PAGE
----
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Belmont Report

The Belmont Report is a document that is part of the Federal Register that sets forth fundamental ethical principles that form the foundation for rules for all government funded research involving human subjects. There are three basic ethical principles that are particularly relevant to the protection of human participants.  They are: Respect for persons, Beneficence, and Distributive Justice.


An ethical principle discussed in the Belmont Report that entails an obligation to protect persons from harm. The principle of beneficence can be expressed in two general rules: (l) do not harm; and (2) protect from harm by maximizing possible benefits and minimizing possible risks of harm.


A valued or desired outcome; an advantage.


A type of donation or gift. Bequests and gifts are awards given with few or no conditions specified. Gifts may be provided to establish an endowment or to provide direct support for existing programs. Frequently, gifts are used to support developing programs for which other funding is not available.


Hospital Biomedical Engineering Unit


When a point of view prevents impartial judgment on issues relating to the subject of that point of view. In clinical studies, bias is controlled by blinding and randomization. See Blind and Randomized Control Study.

Billing Grid

Billing Grid is the terminology that should be used instead of "UM Billing Calendar". This is the name of the calendar tab in OnCore. "Billing Grid" is also somteimes used interchangeably with "Specification" - which is the foundation calendar that Nimblify builds that CRAO imports into OnCore. The end result of CRAO's Michigan-ized calendar in OnCore is the Billing Grid


  • A biological product subject to licensure under the Public Health Service Act is any virus, therapeutic serum, toxin, antitoxin, vaccine, blood, blood component or derivative, allergenic product, or analogous product, applicable to the prevention, treatment or cure of diseases or injuries to humans. Examples include, but are not limited to, bacterial and viral vaccines, human blood and plasma and their derivatives, and certain products produced by biotechnology.
  • Any therapeutic serum, toxin, antitoxin, or analogous microbial product applicable to the prevention, treatment, or cure of diseases or injuries.


  • Of or related to life or to living organisms
  • A drug derived from a biological source.

Biological product

A virus, therapeutic serum, toxin, antitoxin, vaccine, blood, blood component or derivative, allergenic product, or analogous product applicable to the prevention, treatment, or cure of a disease or condition of human beings.  Biological products also include immunoglobulin products, monoclonal antibodies, products containing cells or microorganisms, and most proteins intended for therapeutic use.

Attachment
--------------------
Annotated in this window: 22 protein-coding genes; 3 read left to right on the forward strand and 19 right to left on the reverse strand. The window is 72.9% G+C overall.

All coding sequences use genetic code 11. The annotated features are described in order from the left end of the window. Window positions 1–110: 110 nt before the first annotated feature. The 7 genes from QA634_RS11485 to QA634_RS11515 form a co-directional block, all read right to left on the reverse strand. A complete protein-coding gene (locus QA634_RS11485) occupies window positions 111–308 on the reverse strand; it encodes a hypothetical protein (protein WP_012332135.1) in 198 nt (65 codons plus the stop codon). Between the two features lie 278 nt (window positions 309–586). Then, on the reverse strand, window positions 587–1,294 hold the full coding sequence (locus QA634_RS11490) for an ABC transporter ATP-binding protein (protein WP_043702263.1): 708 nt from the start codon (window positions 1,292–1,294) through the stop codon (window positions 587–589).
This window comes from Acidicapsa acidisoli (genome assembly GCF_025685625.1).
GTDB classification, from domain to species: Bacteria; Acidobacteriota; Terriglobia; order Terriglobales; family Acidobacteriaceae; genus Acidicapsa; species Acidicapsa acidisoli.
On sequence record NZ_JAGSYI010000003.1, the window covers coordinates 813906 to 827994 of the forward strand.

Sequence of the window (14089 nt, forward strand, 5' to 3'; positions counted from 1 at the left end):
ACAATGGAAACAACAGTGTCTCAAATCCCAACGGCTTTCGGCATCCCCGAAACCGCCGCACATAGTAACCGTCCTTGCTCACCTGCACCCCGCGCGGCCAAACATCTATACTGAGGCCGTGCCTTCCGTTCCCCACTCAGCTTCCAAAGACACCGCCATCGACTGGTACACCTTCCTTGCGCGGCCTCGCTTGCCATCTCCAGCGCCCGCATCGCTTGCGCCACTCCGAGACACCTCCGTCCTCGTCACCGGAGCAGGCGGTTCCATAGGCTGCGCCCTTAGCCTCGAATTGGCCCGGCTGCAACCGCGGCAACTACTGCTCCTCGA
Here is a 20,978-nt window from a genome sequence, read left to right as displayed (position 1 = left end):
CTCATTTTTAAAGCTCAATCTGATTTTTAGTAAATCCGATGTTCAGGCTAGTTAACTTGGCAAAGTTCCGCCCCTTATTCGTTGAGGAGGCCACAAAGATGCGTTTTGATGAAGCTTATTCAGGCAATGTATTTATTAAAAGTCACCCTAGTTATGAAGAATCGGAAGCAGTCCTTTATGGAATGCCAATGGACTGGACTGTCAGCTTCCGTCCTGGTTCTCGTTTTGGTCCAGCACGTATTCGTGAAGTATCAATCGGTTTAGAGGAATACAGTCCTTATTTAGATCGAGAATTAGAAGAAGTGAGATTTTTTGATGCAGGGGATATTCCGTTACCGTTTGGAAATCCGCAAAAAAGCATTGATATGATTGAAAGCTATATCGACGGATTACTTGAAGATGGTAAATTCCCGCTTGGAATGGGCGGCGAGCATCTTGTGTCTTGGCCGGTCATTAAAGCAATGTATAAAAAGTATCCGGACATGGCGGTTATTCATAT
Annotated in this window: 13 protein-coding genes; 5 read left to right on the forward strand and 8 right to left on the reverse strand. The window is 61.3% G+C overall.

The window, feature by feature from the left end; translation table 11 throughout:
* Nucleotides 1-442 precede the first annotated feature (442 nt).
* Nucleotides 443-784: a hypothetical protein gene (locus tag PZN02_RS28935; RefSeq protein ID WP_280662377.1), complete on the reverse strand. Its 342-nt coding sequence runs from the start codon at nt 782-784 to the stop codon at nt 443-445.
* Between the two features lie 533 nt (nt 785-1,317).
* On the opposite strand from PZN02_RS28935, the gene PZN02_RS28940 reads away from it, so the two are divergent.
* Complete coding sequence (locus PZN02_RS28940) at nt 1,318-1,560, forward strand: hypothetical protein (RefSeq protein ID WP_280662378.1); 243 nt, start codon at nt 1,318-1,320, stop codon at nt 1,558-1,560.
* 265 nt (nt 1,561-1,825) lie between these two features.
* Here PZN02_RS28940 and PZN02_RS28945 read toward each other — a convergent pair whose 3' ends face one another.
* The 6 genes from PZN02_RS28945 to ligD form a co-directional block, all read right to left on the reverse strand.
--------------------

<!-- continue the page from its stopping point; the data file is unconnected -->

Biomedical Research

Biomedical research employs many methods and research designs. Studies designed to evaluate the safety, effectiveness, or usefulness of an intervention include research on therapies (e.g., drugs, diet, exercise, surgical interventions, or medical devices), diagnostic procedures (e.g., CAT scans or prenatal diagnosis through amniocentesis), and preventive measures (e.g., vaccines, diet, or fluoridated toothpaste). Research on normal human functioning and development can include studies of the human body while exercising, fasting, feeding, sleeping, or learning, or responding to such things as stress or sensory stimulation. Subjects of some biomedical studies engage in ordinary tasks while measurement of physiological and bodily functions are made. Some biomedical studies, particularly those conducted to evaluate new therapies or treatments, use such rigorous experimental methods as random assignment to treatment and control groups.


A randomized study is "Blind" if the participant is not told which arm of the study he is on. A clinical project is "Blind" if participants are unaware on whether they are in the experimental or control arm of the study; also called masked. See Single Blind Study and Double Blind Study

Blinded Study Design

A study in which one party, either the investigator or participant, is unaware of what medication or study arm the participant is assigned to (Single-Blind study). A clinical study design in which neither the participating individuals nor the study staff knows which participants are receiving the experimental drug and which are receiving a placebo or another therapy (Double-Blind study). Double-blind studies are thought to produce more objective results, since the impact of expectations of the doctor and the participant about the experimental drug are minimized. Also referred to as a "masked" study.


A web-based clinical patient record system (which has been replaced by the MiChart system) that provided rapid access to patient data from a wide variety of clinical systems, including lab, radiology, medical records and others. See MiChart.

Case Report Form (CRF)

A paper or electronic questionnaire specifically used in clinical trial research. The CRF is the tool used by the sponsor of the clinical trial to collect data from each participating site. All data on each patient participating in a clinical trial are held and/or documented in the CRF, including adverse events.

Case-control Study

A study comparing persons with a given condition or disease (the cases) and persons without the condition or disease (the controls) with respect to antecedent factors. See also: Retrospective Studies


An assessment made by the investigator and/or sponsor regarding the proper attribution of an adverse event. Examples: Study intervention (e.g., drug, device, or therapy); Concurrent non-research therapy; Disease progression; Other or unknown source.


Centers for Disease Control

Central Institutional Review Board (CIRB)

The CIRB is designed to help reduce the administrative burden on local IRBs and investigators while continuing a high level of protection for human research participants. A local IRB's use of the CIRB facilitated review mechanism enables an investigator to enroll patients into studies significantly faster than when employing traditional method of IRB review.

Certificate of Confidentiality (CoC)